When the going gets tough………Posted 2014 by admin
I am a natural optimist and always try to seek out positives from any situation. Sometimes it can be quite challenging though!
A major part of our work involves looking after clients when times are bad as well as when they are good. Indeed looking after clients when things are going wrong is arguably the most important thing we do, as that is when clients often need most help. I can expect to have about two crisis clients a year where we need to put in an intense amount of effort, to get them to the other side where they are profitable and viable again.
Recognising insolvency is important. Some businesses have cash flow problems as a result of slow payers but many more have cash flow problems because their liabilities exceed their assets and they may be insolvent. In fact, being unable to pay your debts as they fall due is one of the statutory definitions of insolvency. If the directors continue to trade whilst knowingly insolvent they could create a personal liability relating to debts incurred after they became aware (or should have) that they were insolvent (wrongful trading).
If the business is rocky but there is light at the end of the tunnel then it is important that you work closely with an experienced advisor to avoid the risk of personal liability. If insolvent but continuing to trade the directors must put creditors interests before their own and keep a good paper trail of the decisions made and the reasons for them.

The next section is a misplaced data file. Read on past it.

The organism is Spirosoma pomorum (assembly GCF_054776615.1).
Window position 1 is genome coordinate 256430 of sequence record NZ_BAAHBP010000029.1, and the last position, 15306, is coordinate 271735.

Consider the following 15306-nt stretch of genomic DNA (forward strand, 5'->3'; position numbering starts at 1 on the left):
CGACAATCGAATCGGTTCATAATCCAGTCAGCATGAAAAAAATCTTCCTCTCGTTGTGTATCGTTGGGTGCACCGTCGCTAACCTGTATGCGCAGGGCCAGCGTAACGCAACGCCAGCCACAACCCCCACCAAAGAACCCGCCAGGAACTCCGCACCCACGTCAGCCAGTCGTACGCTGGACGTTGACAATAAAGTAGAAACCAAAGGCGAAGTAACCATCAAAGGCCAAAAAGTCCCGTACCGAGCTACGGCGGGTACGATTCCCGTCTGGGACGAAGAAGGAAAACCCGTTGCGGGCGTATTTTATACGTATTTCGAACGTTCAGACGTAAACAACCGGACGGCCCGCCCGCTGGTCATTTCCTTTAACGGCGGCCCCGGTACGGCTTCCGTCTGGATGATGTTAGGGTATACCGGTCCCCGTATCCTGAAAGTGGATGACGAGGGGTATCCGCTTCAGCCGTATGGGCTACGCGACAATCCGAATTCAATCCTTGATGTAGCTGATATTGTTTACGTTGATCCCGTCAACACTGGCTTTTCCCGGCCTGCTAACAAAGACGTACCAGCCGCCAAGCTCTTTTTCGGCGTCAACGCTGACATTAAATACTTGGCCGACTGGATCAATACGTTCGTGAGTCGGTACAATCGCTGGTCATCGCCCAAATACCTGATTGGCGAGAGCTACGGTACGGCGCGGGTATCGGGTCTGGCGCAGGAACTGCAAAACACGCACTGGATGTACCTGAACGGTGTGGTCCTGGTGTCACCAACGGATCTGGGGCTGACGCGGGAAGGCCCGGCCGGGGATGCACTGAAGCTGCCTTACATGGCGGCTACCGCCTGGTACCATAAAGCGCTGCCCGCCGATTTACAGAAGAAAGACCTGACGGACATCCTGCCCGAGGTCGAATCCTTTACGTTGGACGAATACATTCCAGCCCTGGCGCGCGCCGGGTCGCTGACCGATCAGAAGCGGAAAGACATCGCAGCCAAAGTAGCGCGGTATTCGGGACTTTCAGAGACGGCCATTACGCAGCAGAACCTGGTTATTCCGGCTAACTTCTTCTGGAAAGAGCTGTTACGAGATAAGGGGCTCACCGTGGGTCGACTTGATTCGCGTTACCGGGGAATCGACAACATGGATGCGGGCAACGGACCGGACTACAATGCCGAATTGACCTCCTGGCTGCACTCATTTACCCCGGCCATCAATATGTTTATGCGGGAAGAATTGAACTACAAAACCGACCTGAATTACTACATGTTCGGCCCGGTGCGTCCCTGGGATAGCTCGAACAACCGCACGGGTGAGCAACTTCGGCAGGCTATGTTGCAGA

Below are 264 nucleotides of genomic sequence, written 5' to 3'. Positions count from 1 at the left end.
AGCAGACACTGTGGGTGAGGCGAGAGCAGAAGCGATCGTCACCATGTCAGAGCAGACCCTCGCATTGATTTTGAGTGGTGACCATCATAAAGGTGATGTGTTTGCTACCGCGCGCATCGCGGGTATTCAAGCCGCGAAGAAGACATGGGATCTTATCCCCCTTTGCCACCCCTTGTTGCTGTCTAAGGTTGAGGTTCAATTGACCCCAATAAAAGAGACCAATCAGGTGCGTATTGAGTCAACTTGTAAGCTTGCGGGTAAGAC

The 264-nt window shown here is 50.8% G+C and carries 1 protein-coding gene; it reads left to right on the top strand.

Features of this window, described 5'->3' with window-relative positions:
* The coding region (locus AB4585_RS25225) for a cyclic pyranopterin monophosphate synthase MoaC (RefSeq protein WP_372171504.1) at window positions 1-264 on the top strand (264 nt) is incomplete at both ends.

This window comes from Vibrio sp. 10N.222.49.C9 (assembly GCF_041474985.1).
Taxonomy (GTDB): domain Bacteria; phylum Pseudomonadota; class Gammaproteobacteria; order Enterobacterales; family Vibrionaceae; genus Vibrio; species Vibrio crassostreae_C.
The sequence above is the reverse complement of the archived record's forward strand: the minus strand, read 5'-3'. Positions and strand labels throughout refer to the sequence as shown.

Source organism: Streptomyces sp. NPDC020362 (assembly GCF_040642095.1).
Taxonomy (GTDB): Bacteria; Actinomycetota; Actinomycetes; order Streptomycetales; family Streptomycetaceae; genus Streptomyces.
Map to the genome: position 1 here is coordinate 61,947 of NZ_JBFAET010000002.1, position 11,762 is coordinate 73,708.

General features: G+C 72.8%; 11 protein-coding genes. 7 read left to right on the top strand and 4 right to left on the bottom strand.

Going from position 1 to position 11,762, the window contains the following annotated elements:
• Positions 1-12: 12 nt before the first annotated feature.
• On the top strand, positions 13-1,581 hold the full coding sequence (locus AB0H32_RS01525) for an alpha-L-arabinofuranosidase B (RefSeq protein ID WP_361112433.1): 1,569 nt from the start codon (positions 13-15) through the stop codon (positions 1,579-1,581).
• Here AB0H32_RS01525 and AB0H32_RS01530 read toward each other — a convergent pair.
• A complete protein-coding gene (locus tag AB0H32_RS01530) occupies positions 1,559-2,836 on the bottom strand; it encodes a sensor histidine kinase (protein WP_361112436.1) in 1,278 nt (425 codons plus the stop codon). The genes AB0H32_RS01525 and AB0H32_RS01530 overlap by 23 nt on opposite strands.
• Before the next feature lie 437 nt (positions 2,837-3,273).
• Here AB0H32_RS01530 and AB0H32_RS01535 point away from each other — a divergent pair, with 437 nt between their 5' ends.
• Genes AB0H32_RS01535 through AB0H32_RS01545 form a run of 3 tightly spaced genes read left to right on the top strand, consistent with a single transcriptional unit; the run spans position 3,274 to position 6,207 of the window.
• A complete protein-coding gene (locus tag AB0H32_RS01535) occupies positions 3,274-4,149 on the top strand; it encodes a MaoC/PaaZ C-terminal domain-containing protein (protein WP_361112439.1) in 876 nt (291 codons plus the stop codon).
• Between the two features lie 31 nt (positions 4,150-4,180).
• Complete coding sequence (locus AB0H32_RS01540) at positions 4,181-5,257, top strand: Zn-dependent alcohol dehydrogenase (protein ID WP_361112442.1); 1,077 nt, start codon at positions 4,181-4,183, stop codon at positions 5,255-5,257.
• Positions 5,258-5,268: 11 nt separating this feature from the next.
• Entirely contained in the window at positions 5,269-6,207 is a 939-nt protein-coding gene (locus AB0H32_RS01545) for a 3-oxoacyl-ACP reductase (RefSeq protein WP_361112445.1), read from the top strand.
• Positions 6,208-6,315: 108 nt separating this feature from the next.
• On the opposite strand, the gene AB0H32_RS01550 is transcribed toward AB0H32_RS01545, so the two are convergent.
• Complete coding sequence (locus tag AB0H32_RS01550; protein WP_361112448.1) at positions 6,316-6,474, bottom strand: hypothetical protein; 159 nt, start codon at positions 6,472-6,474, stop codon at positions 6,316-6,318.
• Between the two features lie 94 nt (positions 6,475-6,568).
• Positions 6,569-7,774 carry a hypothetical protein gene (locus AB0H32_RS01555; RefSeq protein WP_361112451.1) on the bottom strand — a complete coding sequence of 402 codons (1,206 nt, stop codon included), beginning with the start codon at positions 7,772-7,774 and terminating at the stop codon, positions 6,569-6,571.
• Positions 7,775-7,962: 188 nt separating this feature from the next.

In many cases, though, liquidation or administration is unavoidable. It may be that a creditor serves a winding up petition to either force payment or bring finality to the situation or that the directors decide that for whatever reason it is the only thing to do. In any event, there are essentially two routes to winding up an insolvent company:
If, as a result of a winding up petition, the Court puts a Company into liquidation then the Official Receiver is appointed liquidator and, if there are no assets, will usually deal with the whole process. This has the benefit of being free but the experience is generally more stressful for the directors!
The alternative is to appoint an Insolvency Practitioner to conduct the entire proceedings. This can be expensive and either has to be financed by the directors personally or from the Company’s assets (at a cost to creditors). Insolvency Practitioners are generally appointed where there are substantial assets and the bank or major creditors want to protect their interests and/or investigate the directors or alternatively where the directors want to buy back from the liquidator / administrator some or all of the trade of the insolvent company. This may be a ‘pre pack’ where the agreement is made to buy back the trade at the same time as the company goes into administration.
This is only a very brief overview of a very complex area and as always professional advice should be taken to make sure that the course taken is the right one for you.
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